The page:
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Is something always better than nothing? In the case of the farm bill extension that was buried in Tuesday’s last minute fiscal cliff deal, maybe not.

The Environmental Working Group (EWG) calls the deal — which will provide $5 billion in subsidies to industrial-scale corn, soy, and wheat farmers while short-changing local food, organics, and beginning farmers, and decimating on-farm conservation efforts — “deeply flawed.” The National Sustainable Agriculture Coalition (NSAC), meanwhile, has referred to it as “blatantly anti-reform,” while the Union of Concerned Scientists calls it “a giant step backward” and “a blow to farmers who want to grow healthy foods and the consumers who want to buy them.” The National Young Farmers Coalition was also “incredibly disappointed with the results.”

Even Sen. Debbie Stabenow (D-Mich.), who led the Senate Agriculture Committee to pass its own farm bill last summer, but wasn’t involved in Tuesday’s final negotiations, has characterized the bill as a “partial extension that reforms nothing, provides no deficit reduction, and hurts many areas of our agriculture economy.”

Sure, milk prices didn’t spike like they were scheduled to if nothing was done, and lawmakers now have until late September to pass a substantial five-year bill. But this rushed, sloppy piece of policy doesn’t bode well for the year ahead in food system reform.

We all know money is tight. And both the Senate and House agriculture committees have spent the year hashing out just how and where to make cuts within the vast sphere of food and farming. What they arrived at wasn’t perfect, but both saw the value of ending direct payments to large commodity farms. (Granted, the farm lobby was pushing for a “shallow loss” crop insurance program that would have done nearly as much to prop up the biggest commodity farmers, but even that shift might have at least left a few crumbs for the little guys.) Instead, a few big farms will continue making a killing. According to EWG, the top 10 percent of farms receive 74 percent of all subsidy money, while two-thirds of farmers don’t get direct payments at all.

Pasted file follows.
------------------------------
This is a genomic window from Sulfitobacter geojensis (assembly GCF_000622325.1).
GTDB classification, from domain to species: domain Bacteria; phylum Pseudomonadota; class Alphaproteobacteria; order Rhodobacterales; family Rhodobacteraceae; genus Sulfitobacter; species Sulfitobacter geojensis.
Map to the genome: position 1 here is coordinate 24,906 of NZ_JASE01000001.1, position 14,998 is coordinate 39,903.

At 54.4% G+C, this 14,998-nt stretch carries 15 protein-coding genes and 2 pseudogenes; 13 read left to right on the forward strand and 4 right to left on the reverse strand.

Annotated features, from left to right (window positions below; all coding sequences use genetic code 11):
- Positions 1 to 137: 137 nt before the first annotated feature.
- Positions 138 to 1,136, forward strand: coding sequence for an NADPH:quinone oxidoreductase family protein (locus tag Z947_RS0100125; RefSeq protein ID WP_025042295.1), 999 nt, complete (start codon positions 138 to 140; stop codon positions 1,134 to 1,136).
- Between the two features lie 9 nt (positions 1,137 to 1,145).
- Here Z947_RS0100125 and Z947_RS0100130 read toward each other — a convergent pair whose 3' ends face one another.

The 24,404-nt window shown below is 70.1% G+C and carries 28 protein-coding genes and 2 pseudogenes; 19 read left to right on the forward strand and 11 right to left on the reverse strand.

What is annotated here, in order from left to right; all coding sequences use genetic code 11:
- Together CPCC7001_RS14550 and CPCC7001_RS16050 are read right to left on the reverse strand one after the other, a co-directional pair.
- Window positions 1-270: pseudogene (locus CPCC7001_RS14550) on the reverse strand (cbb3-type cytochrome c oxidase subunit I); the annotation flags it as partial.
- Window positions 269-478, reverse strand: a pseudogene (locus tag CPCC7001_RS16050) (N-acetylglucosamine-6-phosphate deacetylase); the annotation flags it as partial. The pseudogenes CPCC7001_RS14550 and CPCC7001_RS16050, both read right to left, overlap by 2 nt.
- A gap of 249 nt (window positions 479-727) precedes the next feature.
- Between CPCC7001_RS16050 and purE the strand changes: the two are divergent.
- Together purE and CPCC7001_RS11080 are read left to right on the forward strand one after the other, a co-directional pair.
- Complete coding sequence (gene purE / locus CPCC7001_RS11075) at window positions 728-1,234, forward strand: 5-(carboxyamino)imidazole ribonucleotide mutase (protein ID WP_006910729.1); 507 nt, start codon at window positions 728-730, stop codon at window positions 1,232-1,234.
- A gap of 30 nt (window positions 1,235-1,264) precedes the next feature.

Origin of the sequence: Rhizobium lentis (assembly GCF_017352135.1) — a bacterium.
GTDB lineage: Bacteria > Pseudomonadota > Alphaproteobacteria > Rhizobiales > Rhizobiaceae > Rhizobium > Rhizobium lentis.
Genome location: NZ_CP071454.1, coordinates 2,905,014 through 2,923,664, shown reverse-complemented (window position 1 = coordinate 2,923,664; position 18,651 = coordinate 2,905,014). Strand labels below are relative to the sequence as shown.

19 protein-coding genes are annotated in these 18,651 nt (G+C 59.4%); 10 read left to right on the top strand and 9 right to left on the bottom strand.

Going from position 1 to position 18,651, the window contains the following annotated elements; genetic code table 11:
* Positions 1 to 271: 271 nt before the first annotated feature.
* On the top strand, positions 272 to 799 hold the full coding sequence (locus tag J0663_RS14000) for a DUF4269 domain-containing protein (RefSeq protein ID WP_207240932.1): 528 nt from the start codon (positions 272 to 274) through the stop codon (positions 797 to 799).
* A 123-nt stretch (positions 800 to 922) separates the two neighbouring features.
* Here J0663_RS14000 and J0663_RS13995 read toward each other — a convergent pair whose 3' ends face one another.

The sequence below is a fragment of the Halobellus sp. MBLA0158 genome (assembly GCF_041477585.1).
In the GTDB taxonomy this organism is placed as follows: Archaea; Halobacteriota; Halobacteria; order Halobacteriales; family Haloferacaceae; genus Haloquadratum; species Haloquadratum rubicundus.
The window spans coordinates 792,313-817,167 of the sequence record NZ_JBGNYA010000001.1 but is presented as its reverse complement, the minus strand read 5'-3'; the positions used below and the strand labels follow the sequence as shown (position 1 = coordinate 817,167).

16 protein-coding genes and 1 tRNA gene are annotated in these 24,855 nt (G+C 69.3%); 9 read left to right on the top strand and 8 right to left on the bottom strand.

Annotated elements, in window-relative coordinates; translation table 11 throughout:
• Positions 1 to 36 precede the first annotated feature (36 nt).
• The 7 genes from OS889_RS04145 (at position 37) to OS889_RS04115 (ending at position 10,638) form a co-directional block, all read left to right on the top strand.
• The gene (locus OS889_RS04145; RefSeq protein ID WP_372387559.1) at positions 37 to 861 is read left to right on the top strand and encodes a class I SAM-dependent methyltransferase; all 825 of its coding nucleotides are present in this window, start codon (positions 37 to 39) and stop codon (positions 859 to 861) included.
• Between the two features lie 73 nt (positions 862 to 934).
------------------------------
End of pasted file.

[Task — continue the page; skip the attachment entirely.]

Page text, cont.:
On the surface, the bill does include some discretionary funding for things like organic farming research and support for beginning farmers. But that’s just it. It’s discretionary, not mandatory (like the direct payments), making it highly likely that it will disappear in the annual appropriations process.

So, while Bloomberg News calls the result of the extension “back to square one,” that’s not quite accurate. If the 2008 farm bill were being extended in its entirety, then maybe farm policy would be back where we started. Instead, it’s almost like the bill has landed in quicksand or is trapped in a corn silo and is sinking under its own weight. The timing is ironic, of course, because more and more Americans now want to know where their food comes from. But most of us still have very little voice when it comes to the larger terms that control how that food is produced.

Or, as NSAC’s latest statement puts it, we’ve returned to a time when “direct commodity subsidies … are sacrosanct, while the rest of agriculture and the rest of rural America can simply drop dead.” Perhaps — where national policy is concerned — we had never really left.